By 1908, the committee was convinced that the Brunswick location was not satisfactory for the Home. They required larger premises, closer to public transport, and one that would have proper facilities for a laundry. The locality also needed to be one that would provide the Home with laundry customers. The committee found a suitable property in the suburb of Elsternwick, that had originally been part of Caulfield Grammar school before it relocated to Glen Eira Road (Crockett, Uniting Heritage Service).

The Home relocated to this property in Regent Street, Elsternwick and opened officially in May 1909. Initially the Regent Street building was rented, and later purchased in full by the Presbyterian Church. They established an up to date laundry at the Home in Elsternwick. The laundry at Regent House, and the labour of the residents, was a major source of income for the institution. In 1936, it earned 800 pounds (Scrapbook, Uniting Heritage Service).

According to the Argus in 1926, the Home was for ‘young girls who have, through lack of parental control, or environment, got out of control’. The article stated that 40 girls lived at the Home, and were trained in domestic work, English, singing, elocution and needlework, and that 95% of the Home’s residents ‘made good’.

From around the 1930s, the Home was run by Deaconess Hilda Foster. A clipping from November 1935 contains an account (almost certainly written by the Presbyterian Church) of Regent House and its residents. It stated that 33 girls lived at Regent House, all of “over school age”.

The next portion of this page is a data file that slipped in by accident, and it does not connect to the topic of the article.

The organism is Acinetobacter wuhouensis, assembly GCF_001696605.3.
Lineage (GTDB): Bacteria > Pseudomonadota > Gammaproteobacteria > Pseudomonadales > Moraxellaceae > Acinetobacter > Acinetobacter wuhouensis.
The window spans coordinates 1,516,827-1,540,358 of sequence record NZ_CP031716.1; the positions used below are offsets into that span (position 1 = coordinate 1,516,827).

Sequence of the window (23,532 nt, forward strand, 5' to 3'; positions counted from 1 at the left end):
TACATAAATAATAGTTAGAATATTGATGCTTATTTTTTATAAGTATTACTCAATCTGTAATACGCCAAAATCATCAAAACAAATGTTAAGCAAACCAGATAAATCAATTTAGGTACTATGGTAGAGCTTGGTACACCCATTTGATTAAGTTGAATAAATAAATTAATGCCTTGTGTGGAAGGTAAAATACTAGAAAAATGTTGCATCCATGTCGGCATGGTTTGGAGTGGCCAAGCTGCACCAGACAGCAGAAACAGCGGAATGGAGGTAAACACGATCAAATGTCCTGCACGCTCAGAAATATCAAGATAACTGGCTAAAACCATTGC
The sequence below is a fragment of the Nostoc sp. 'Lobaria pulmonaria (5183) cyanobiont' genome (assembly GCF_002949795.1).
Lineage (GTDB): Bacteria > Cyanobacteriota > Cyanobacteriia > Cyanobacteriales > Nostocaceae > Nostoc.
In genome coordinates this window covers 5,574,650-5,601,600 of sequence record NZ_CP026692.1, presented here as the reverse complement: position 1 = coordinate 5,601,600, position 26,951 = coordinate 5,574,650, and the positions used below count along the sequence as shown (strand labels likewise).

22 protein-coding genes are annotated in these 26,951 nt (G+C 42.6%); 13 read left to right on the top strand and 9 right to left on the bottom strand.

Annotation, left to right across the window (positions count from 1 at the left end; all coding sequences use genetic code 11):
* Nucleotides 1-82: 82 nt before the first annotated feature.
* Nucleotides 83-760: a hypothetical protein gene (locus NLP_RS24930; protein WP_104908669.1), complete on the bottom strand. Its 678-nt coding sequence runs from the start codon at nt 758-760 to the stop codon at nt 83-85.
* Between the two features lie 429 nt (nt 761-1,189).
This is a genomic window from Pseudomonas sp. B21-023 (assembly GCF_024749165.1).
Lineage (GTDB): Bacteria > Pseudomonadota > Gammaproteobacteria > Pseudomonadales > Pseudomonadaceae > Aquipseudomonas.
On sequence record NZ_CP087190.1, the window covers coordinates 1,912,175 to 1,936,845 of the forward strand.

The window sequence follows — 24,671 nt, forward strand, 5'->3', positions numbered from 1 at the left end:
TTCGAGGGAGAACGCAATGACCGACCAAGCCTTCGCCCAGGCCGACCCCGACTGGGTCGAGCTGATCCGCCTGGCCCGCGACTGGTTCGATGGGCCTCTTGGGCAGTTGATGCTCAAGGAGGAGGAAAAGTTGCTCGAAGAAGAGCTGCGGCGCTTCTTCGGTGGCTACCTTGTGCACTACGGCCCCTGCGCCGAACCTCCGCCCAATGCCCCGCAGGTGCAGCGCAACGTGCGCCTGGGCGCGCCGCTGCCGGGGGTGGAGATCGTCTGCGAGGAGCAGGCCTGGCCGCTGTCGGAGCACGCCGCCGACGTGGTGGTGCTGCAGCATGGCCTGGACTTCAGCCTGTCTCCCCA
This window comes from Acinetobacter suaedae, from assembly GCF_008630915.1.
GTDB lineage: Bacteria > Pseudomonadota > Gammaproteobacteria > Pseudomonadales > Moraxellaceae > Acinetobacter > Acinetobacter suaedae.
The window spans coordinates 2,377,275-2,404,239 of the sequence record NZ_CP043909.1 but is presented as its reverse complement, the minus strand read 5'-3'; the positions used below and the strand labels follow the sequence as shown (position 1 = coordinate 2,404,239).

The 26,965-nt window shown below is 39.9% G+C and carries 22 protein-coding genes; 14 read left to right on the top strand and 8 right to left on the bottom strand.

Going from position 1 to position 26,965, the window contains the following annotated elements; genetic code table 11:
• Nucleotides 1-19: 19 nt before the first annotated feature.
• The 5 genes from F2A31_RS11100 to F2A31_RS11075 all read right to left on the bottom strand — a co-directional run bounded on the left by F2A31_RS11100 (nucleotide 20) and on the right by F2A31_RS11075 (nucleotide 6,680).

They came from other institutions, from other States, many of them knowing neither parents nor friends, and therefore utterly dependent on our help if they are to make good.

In the Home the Church provides an opportunity for the best within the girls to be developed, and under quiet control and strict discipline they are taught the necessary routine of duties in home life.

Every morning prayers follow breakfast, and then each is assigned a special task. Some go to the laundry, where excellent work is done, and from this work comes the greater part of our income; others to the duties of the house, and others again to gardening, attending to the fowls, etc. They are kept in easy employment right through the day.

In the evenings they relax, and thoroughly enjoy community singing, reading, writing, physical culture, fancy-work, etc (November 1935 clipping in Scrapbook from the collection of Uniting Heritage Service).

Girls from Regent House sometimes went for holidays at Providence House in Cockatoo, established in 1927 by the Presbyterian Settlement which undertook social work in the inner Melbourne suburb of Fitzroy. Providence House was initially created to provide a “rest home for tired mothers and holiday home for children” from the Presbyterian kindergarten in Fitzroy. The Argus reported in 1939 that 30 girls from Regent House were at Providence, enjoying “happy days in the hills”.

In the 1930s, the Presbyterians did joint fundraising for Kilmany Park Boys’ Home and Regent House, for example, the Town and Country Fair at Melbourne Town Hall in April 1938.